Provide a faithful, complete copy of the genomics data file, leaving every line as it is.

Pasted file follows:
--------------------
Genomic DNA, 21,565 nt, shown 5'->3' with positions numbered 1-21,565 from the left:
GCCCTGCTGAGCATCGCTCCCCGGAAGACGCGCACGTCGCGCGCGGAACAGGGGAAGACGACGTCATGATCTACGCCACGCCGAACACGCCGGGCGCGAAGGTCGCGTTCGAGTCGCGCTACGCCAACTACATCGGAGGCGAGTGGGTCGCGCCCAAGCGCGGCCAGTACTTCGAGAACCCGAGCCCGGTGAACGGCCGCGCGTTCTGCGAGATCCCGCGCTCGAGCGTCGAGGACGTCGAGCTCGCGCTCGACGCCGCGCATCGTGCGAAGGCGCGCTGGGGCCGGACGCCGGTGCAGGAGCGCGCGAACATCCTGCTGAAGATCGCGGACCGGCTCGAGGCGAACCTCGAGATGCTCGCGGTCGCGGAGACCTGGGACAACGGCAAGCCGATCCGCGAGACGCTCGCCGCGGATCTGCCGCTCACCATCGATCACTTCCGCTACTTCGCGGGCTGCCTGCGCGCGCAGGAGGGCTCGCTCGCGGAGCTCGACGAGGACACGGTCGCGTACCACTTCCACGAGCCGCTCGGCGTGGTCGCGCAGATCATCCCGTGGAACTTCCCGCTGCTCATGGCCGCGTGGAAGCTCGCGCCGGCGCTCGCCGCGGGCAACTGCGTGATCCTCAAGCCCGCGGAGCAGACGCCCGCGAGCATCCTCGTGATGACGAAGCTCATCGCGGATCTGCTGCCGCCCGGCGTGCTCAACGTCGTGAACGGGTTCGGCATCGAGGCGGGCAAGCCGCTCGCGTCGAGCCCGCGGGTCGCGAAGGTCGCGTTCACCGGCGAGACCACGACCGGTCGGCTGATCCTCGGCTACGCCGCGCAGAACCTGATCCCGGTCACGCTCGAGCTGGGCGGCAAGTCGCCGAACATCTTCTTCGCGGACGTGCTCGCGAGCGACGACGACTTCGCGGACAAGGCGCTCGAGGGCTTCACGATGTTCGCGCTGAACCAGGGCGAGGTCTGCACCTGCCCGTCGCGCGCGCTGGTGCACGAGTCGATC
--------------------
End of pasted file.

Genomic DNA, 21,565 nt, shown 5'->3' with positions numbered 1-21,565 from the left:
GCCCTGCTGAGCATCGCTCCCCGGAAGACGCGCACGTCGCGCGCGGAACAGGGGAAGACGACGTCATGATCTACGCCACGCCGAACACGCCGGGCGCGAAGGTCGCGTTCGAGTCGCGCTACGCCAACTACATCGGAGGCGAGTGGGTCGCGCCCAAGCGCGGCCAGTACTTCGAGAACCCGAGCCCGGTGAACGGCCGCGCGTTCTGCGAGATCCCGCGCTCGAGCGTCGAGGACGTCGAGCTCGCGCTCGACGCCGCGCATCGTGCGAAGGCGCGCTGGGGCCGGACGCCGGTGCAGGAGCGCGCGAACATCCTGCTGAAGATCGCGGACCGGCTCGAGGCGAACCTCGAGATGCTCGCGGTCGCGGAGACCTGGGACAACGGCAAGCCGATCCGCGAGACGCTCGCCGCGGATCTGCCGCTCACCATCGATCACTTCCGCTACTTCGCGGGCTGCCTGCGCGCGCAGGAGGGCTCGCTCGCGGAGCTCGACGAGGACACGGTCGCGTACCACTTCCACGAGCCGCTCGGCGTGGTCGCGCAGATCATCCCGTGGAACTTCCCGCTGCTCATGGCCGCGTGGAAGCTCGCGCCGGCGCTCGCCGCGGGCAACTGCGTGATCCTCAAGCCCGCGGAGCAGACGCCCGCGAGCATCCTCGTGATGACGAAGCTCATCGCGGATCTGCTGCCGCCCGGCGTGCTCAACGTCGTGAACGGGTTCGGCATCGAGGCGGGCAAGCCGCTCGCGTCGAGCCCGCGGGTCGCGAAGGTCGCGTTCACCGGCGAGACCACGACCGGTCGGCTGATCCTCGGCTACGCCGCGCAGAACCTGATCCCGGTCACGCTCGAGCTGGGCGGCAAGTCGCCGAACATCTTCTTCGCGGACGTGCTCGCGAGCGACGACGACTTCGCGGACAAGGCGCTCGAGGGCTTCACGATGTTCGCGCTGAACCAGGGCGAGGTCTGCACCTGCCCGTCGCGCGCGCTGGTGCACGAGTCGATC